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long term energy storage

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Presentation on theme: "long term energy storage"— Presentation transcript:

1 long term energy storage
Lipids long term energy storage concentrated energy Adapted from Kim Fogia and David Knuffke work

2 Lipids Lipids are composed of C, H, O “Family groups”
long hydrocarbon chains (H-C) “Family groups” fats phospholipids steroids Do not form polymers big molecules made of smaller subunits not a continuing chain Made of same elements as carbohydrates but very different structure/ proportions & therefore very different biological properties

3 dehydration synthesis
Fats Structure: glycerol (3C alcohol) + fatty acid fatty acid = long HC “tail” with carboxyl (COOH) group “head” enzyme Look at structure… What makes them hydrophobic? Note functional group = carboxyl H2O dehydration synthesis

4 Building Fats Triacylglycerol (triglycerides)
3 fatty acids linked to glycerol ester linkage = between OH & COOH hydroxyl carboxyl BIG FAT molecule!!

5 Dehydration synthesis
H2O dehydration synthesis enzyme H2O Pulling the water out to free up the bond enzyme H2O enzyme H2O

6 Fats store energy Long HC chain Function: polar or non-polar?
hydrophilic or hydrophobic? Function: energy storage concentrated all H-C! cushion organs insulates body think whale blubber! What happens when you add oil to water Why is there a lot of energy stored in fats? • big molecule • lots of bonds of stored energy So why are we attracted to eating fat? Think about our ancestors on the Serengeti Plain & during the Ice Age. Was eating fat an advantage?

7 Saturated fats All C bonded to H No C=C double bonds
long, straight chain most animal fats solid at room temp. contributes to cardiovascular disease (atherosclerosis) = plaque deposits Mostly animal fats

8 Unsaturated fats C=C double bonds in the fatty acids plant & fish fats
vegetable oils liquid at room temperature the kinks made by double bonded C prevent the molecules from packing tightly together Mostly plant lipids Think about “natural” peanut butter: Lots of unsaturated fats Oil separates out Companies want to make their product easier to use: Stop the oil from separating Keep oil solid at room temp. Hydrogenate it = chemically alter to saturate it Affect nutrition?

9 Saturated vs. unsaturated

10 Phospholipids Structure: glycerol + 2 fatty acids + PO4
PO4 = negatively charged

11 Phospholipids Hydrophobic or hydrophilic? fatty acid tails =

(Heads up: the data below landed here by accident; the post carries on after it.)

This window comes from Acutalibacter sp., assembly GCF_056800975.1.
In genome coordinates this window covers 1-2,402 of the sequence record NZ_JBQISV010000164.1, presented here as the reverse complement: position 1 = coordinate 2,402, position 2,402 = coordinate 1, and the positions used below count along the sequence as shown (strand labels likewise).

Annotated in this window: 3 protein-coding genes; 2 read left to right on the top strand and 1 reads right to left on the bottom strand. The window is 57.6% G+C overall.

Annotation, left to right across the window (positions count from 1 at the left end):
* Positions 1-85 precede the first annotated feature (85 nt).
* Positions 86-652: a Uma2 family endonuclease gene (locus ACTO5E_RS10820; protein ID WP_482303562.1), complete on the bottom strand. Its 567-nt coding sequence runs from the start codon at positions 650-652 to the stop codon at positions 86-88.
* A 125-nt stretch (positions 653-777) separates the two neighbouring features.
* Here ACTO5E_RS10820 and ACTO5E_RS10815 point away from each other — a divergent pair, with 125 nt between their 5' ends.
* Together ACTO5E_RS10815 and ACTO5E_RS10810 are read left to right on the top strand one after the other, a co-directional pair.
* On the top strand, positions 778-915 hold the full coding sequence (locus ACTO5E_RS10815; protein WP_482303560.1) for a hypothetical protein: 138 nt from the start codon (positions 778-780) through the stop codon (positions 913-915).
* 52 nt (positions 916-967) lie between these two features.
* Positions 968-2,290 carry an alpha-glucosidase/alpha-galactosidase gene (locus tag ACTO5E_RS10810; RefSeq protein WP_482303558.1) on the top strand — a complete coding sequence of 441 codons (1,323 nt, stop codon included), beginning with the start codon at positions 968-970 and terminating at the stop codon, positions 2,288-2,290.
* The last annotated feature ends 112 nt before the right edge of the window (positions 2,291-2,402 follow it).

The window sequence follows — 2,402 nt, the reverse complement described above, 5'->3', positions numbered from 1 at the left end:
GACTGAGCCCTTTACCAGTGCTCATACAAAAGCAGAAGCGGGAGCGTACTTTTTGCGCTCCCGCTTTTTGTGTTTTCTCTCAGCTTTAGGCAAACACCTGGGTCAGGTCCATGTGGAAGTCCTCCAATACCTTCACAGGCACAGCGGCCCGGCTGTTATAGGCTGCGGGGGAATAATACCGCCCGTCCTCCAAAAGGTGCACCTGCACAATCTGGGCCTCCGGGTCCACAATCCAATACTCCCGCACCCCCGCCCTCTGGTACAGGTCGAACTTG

PO4 head = split “personality” Amphipathic: contain both hydrophilic and hydrophobic elements hydrophobic hydrophillic “attracted to water” “repelled by water”

12 Phospholipids in water
Hydrophilic heads “attracted” to H2O Hydrophobic tails “hide” from H2O can self-assemble into “bubbles” can also form a phospholipid bilayer Micelles- hydrophilic heads of phospholipids face H2O and tails are forced together water Lipid micelle bilayer water

13 Why is this important? Phospholipids create a barrier in water
define outside vs. inside they make cell membranes!

14 Steroids Structure: 4 fused C rings + ??
different steroids created by attaching different functional groups to rings different structure creates different function examples: cholesterol, sex hormones cholesterol

15 Cholesterol Important cell component animal cell membranes
precursor of all other steroids including vertebrate sex hormones high levels in blood may contribute to cardiovascular disease

16 Cholesterol Important component of cell membrane
helps keep cell membranes fluid & flexible

17 From Cholesterol  Sex Hormones
What a big difference a few atoms can make! Same C skeleton, different functional groups

18 Review Questions

19 Lipid molecule hydrolysis produces
Glycerol and fatty acids Glycerol and water Water and amino acids Glucose and fatty acids Water and fatty acids

20 In phospholipids, at least one fatty acid chain is “kinked”, resulting in a bent structure. This phenomenon, which gives fluidity to cell membranes, is caused by Excess hydrogen atoms around the bond Hydrophobic interactions Multiple double bonds Sulfhydryl group interactions Multiple ionic bonds

21 The single structural unit common to all lipids is
Fat Glycogen Cholesterol Glycerol Carbon

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